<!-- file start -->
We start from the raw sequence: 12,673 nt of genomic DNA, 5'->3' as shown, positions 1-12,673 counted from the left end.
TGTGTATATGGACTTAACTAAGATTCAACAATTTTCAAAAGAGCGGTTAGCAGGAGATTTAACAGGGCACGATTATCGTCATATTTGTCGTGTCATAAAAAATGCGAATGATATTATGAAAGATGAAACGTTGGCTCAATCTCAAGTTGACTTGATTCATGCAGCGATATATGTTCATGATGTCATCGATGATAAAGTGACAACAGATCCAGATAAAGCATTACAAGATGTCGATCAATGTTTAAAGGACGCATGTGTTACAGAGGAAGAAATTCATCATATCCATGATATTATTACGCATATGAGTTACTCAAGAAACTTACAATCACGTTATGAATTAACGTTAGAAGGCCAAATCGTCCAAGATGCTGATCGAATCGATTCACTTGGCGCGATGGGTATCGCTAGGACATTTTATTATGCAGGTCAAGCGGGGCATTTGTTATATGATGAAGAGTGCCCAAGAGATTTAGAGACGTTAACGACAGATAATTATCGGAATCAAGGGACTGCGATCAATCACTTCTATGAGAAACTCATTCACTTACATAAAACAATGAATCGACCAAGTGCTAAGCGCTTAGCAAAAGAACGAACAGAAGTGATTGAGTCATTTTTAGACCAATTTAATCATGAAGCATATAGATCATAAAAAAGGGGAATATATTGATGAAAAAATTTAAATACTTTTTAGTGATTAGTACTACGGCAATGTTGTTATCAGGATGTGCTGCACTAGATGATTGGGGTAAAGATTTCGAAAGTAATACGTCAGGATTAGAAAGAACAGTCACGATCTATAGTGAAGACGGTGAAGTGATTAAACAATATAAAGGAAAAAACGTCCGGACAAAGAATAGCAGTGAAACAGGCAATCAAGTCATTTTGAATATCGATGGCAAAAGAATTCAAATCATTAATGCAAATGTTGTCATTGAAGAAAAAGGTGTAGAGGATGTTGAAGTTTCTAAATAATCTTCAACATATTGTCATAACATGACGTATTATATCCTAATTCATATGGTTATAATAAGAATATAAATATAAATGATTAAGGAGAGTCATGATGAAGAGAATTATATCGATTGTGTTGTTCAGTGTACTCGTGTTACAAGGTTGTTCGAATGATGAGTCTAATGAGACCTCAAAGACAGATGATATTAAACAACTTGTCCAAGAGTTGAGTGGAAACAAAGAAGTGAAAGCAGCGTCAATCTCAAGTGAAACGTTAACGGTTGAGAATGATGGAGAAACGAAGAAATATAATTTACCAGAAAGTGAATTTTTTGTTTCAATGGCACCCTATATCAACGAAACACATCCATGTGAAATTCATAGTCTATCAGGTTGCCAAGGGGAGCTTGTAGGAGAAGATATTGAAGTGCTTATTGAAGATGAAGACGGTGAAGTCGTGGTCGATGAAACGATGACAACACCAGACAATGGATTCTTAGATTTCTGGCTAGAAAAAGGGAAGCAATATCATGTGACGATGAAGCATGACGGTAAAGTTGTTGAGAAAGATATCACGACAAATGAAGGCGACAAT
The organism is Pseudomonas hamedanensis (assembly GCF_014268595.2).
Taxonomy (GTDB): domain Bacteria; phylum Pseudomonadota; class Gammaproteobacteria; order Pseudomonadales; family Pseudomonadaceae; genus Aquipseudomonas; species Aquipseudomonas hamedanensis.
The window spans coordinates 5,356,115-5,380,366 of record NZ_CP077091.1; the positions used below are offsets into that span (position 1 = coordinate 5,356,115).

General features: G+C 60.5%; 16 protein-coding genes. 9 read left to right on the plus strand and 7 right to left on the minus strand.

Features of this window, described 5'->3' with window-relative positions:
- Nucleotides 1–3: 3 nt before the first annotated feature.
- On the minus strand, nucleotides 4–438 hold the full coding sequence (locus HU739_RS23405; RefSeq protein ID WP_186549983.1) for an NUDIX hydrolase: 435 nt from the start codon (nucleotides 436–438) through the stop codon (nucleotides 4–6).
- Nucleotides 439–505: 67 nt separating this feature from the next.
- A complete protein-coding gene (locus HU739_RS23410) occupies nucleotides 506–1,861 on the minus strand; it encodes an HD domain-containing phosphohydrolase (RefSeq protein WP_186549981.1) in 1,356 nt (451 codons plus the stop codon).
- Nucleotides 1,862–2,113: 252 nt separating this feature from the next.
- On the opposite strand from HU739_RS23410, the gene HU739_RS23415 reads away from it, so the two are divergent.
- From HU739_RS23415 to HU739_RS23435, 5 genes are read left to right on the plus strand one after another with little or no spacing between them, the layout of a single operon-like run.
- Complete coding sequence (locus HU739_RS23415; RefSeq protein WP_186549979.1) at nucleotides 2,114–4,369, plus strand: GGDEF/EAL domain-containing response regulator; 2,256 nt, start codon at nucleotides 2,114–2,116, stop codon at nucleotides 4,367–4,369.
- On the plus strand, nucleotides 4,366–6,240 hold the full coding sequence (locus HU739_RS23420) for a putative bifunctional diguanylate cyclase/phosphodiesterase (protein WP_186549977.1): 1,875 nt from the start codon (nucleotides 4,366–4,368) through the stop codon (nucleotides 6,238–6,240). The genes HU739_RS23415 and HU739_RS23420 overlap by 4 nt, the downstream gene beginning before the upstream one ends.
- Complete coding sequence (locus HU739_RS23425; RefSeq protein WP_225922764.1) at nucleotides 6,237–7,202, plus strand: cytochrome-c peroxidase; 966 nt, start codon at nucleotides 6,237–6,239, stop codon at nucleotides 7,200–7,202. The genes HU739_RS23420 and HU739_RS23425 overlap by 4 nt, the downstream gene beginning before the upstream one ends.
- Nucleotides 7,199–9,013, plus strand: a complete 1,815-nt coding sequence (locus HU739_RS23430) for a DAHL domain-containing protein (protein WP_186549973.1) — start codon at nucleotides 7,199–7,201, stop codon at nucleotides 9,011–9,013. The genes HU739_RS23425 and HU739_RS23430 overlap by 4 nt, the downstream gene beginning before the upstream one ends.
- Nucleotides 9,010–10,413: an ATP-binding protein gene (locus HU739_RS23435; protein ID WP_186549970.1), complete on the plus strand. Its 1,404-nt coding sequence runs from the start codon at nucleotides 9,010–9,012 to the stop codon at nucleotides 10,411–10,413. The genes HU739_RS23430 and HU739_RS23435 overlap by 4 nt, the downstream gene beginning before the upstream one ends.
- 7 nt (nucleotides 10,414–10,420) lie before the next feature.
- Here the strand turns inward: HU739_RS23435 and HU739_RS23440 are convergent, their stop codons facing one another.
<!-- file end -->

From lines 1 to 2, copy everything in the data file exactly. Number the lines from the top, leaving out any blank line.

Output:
We start from the raw sequence: 12,673 nt of genomic DNA, 5'->3' as shown, positions 1-12,673 counted from the left end.
TGTGTATATGGACTTAACTAAGATTCAACAATTTTCAAAAGAGCGGTTAGCAGGAGATTTAACAGGGCACGATTATCGTCATATTTGTCGTGTCATAAAAAATGCGAATGATATTATGAAAGATGAAACGTTGGCTCAATCTCAAGTTGACTTGATTCATGCAGCGATATATGTTCATGATGTCATCGATGATAAAGTGACAACAGATCCAGATAAAGCATTACAAGATGTCGATCAATGTTTAAAGGACGCATGTGTTACAGAGGAAGAAATTCATCATATCCATGATATTATTACGCATATGAGTTACTCAAGAAACTTACAATCACGTTATGAATTAACGTTAGAAGGCCAAATCGTCCAAGATGCTGATCGAATCGATTCACTTGGCGCGATGGGTATCGCTAGGACATTTTATTATGCAGGTCAAGCGGGGCATTTGTTATATGATGAAGAGTGCCCAAGAGATTTAGAGACGTTAACGACAGATAATTATCGGAATCAAGGGACTGCGATCAATCACTTCTATGAGAAACTCATTCACTTACATAAAACAATGAATCGACCAAGTGCTAAGCGCTTAGCAAAAGAACGAACAGAAGTGATTGAGTCATTTTTAGACCAATTTAATCATGAAGCATATAGATCATAAAAAAGGGGAATATATTGATGAAAAAATTTAAATACTTTTTAGTGATTAGTACTACGGCAATGTTGTTATCAGGATGTGCTGCACTAGATGATTGGGGTAAAGATTTCGAAAGTAATACGTCAGGATTAGAAAGAACAGTCACGATCTATAGTGAAGACGGTGAAGTGATTAAACAATATAAAGGAAAAAACGTCCGGACAAAGAATAGCAGTGAAACAGGCAATCAAGTCATTTTGAATATCGATGGCAAAAGAATTCAAATCATTAATGCAAATGTTGTCATTGAAGAAAAAGGTGTAGAGGATGTTGAAGTTTCTAAATAATCTTCAACATATTGTCATAACATGACGTATTATATCCTAATTCATATGGTTATAATAAGAATATAAATATAAATGATTAAGGAGAGTCATGATGAAGAGAATTATATCGATTGTGTTGTTCAGTGTACTCGTGTTACAAGGTTGTTCGAATGATGAGTCTAATGAGACCTCAAAGACAGATGATATTAAACAACTTGTCCAAGAGTTGAGTGGAAACAAAGAAGTGAAAGCAGCGTCAATCTCAAGTGAAACGTTAACGGTTGAGAATGATGGAGAAACGAAGAAATATAATTTACCAGAAAGTGAATTTTTTGTTTCAATGGCACCCTATATCAACGAAACACATCCATGTGAAATTCATAGTCTATCAGGTTGCCAAGGGGAGCTTGTAGGAGAAGATATTGAAGTGCTTATTGAAGATGAAGACGGTGAAGTCGTGGTCGATGAAACGATGACAACACCAGACAATGGATTCTTAGATTTCTGGCTAGAAAAAGGGAAGCAATATCATGTGACGATGAAGCATGACGGTAAAGTTGTTGAGAAAGATATCACGACAAATGAAGGCGACAAT